Waterways

Many waterways found in the district

The St. Johns River Water Management District covers 12,283 square miles, about 7.8 million acres, or 21 percent of Florida. The main water body in the district is the northerly flowing St. Johns River, from which the district gets its name. The St. Johns River is the longest river entirely in the state.

Other significant waterways and basins within the district are the Indian River Lagoon, the many lakes of the Keystone Heights area, the Northern Coastal Basins (including Rose Bay), the Upper Ocklawaha River Basin (including Lake Apopka and Lake Griffin), Orange Creek and the St. Marys River.

Florida has one of the largest concentrations of freshwater springs on Earth. Within the district, 148 springs have been identified.

Life in most waterways depends on the survival of underwater grasses. Underwater plants serve as food for some animals and nurseries and shelter for others. The grasses are a vital part of the water world, filtering pollutants from the water and acting as surfaces for organisms — snails, algae and insects — to hold on to. Submersed vegetation is also necessary because it adds dissolved oxygen to the water so aquatic animals can breathe. Its roots stabilize the bottom and prevent erosion.

Many human activities unintentionally add nitrogen and phosphorus or other pollutants to surface waters. Over many decades, urban development, farming, industry and man-made pollutants — such as partially treated sewage from our homes and businesses — have been pumped into waterways for disposal, causing a decline in the health of our rivers and streams. The district, various agencies, other government entities and stakeholder groups are working together to reduce the pollution threats to Florida’s waterways. Each individual can also help protect these waterways.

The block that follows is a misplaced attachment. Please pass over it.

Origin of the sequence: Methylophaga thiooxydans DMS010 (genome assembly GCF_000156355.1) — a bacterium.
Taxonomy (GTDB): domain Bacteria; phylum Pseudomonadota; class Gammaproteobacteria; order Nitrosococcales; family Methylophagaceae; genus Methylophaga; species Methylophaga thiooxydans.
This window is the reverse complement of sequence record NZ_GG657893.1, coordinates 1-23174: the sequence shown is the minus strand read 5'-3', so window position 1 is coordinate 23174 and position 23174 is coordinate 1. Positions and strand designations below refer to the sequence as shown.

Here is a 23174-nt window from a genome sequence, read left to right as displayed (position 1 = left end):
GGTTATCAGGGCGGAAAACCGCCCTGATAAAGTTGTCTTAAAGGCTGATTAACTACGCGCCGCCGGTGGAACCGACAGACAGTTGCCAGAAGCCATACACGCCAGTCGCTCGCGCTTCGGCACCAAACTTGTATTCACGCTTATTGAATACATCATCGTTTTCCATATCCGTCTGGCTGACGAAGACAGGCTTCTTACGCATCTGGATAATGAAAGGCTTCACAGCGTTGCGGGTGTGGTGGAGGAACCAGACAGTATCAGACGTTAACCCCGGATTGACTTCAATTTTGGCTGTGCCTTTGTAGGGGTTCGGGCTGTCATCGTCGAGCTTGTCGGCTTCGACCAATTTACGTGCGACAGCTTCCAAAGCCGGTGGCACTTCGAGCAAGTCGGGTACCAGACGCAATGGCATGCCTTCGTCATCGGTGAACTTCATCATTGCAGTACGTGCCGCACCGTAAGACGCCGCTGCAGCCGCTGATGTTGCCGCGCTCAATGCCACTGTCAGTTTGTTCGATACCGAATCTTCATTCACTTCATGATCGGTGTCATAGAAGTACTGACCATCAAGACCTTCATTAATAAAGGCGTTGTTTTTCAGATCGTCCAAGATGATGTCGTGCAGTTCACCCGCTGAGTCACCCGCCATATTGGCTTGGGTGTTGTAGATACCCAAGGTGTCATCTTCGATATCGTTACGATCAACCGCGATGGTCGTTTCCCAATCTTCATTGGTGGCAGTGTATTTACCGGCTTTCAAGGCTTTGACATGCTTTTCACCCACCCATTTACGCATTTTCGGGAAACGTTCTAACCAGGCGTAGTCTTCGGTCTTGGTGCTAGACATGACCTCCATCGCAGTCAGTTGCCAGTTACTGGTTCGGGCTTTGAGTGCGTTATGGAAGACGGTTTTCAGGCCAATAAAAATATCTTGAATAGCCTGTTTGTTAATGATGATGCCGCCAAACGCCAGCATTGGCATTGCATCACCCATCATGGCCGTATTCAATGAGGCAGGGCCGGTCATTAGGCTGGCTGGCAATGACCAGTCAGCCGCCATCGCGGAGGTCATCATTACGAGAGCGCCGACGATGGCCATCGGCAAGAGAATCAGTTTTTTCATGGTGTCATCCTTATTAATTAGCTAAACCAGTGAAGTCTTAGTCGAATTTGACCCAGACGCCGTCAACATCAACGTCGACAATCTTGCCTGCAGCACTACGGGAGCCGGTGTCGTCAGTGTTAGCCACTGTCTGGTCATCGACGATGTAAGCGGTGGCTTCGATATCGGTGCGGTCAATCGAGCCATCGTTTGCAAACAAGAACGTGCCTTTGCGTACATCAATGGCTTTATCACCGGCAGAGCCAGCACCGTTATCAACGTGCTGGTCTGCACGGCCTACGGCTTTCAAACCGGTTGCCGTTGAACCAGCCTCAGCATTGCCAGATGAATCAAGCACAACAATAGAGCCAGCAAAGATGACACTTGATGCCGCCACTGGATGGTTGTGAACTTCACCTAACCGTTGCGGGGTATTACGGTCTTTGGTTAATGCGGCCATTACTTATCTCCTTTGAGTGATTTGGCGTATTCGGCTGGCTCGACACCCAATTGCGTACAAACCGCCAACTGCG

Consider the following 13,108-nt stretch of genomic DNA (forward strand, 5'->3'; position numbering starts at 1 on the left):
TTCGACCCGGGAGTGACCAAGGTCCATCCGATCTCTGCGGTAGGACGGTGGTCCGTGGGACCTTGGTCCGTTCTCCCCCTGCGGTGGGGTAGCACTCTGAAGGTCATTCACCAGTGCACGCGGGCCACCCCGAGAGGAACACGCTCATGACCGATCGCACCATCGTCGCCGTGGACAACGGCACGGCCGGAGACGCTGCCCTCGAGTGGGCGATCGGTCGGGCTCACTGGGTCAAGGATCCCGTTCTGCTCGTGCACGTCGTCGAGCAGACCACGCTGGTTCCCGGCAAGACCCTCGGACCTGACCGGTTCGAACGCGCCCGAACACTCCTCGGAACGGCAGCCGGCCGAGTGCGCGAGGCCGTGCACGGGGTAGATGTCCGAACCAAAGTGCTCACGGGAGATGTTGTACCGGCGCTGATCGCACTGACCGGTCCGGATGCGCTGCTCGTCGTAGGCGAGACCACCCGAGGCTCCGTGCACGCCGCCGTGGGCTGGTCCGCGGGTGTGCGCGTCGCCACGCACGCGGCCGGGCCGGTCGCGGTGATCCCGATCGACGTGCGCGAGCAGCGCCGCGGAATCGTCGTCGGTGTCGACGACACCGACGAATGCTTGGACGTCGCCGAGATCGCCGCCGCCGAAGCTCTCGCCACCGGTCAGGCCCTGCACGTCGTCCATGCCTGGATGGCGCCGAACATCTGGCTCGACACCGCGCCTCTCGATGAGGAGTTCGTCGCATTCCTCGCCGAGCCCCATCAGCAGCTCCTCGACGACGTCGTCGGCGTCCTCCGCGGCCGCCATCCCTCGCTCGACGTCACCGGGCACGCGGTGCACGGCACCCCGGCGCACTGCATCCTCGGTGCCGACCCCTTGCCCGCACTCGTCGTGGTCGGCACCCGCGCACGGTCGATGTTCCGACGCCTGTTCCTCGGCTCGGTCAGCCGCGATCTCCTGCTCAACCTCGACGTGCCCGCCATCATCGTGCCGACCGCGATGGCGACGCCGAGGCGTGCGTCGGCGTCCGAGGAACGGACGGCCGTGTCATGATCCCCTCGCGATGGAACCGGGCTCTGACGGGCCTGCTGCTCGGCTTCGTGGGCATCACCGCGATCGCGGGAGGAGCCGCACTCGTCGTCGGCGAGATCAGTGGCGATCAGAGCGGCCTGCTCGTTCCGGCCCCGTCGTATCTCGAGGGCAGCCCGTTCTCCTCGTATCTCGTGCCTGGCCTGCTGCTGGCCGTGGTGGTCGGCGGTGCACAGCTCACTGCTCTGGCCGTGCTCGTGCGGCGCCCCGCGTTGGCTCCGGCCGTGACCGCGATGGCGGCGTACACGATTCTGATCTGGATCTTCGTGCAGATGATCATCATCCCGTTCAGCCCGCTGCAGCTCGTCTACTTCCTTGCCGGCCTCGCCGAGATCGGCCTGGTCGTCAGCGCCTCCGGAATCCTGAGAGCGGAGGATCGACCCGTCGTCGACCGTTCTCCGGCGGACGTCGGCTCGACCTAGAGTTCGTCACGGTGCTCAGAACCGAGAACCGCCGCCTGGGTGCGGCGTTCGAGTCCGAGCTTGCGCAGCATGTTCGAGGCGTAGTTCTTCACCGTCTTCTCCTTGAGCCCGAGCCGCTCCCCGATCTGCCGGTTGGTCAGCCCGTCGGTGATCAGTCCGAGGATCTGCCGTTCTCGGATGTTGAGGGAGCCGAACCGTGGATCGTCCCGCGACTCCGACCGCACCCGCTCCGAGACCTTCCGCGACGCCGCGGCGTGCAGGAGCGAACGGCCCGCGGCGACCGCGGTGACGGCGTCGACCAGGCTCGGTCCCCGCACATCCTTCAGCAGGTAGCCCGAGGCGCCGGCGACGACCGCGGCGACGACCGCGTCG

District celebrates Florida’s estuaries in September

During the week of Sept. 15–22, the district will participate in a week-long national observance of America’s estuaries, celebrating the special waterways where fresh and saltwater meet.

The district has several estuaries within its 18-county boundaries, including one that is officially recognized as a participant in the U.S. Environmental Protection Agency’s National Estuary Program. These waterways are the Indian River Lagoon, the last 40 miles of the St. Johns River (between Black Creek and the river’s mouth at Mayport), and the Nassau and St. Marys rivers in the district’s northern limits where the rivers meet the Atlantic Ocean.

Estuaries are often called the “cradle of life” because an estuary is where many species are born and grow before moving out to sea. These areas also help protect the coastline from storm surge and offer beautiful vistas and space for recreation.

Waterways are often the outdoor office for some district staff who are working hard to ensure these important areas are better understood and protected. District scientists and program managers are focused on projects — including cost-share projects — such as creating stormwater treatment areas, dredging accumulated sediments that hold excess nutrients and similar projects to protect and preserve Florida’s estuaries. District scientists and engineers also provide expertise to help other entities implement local projects to benefit our estuaries.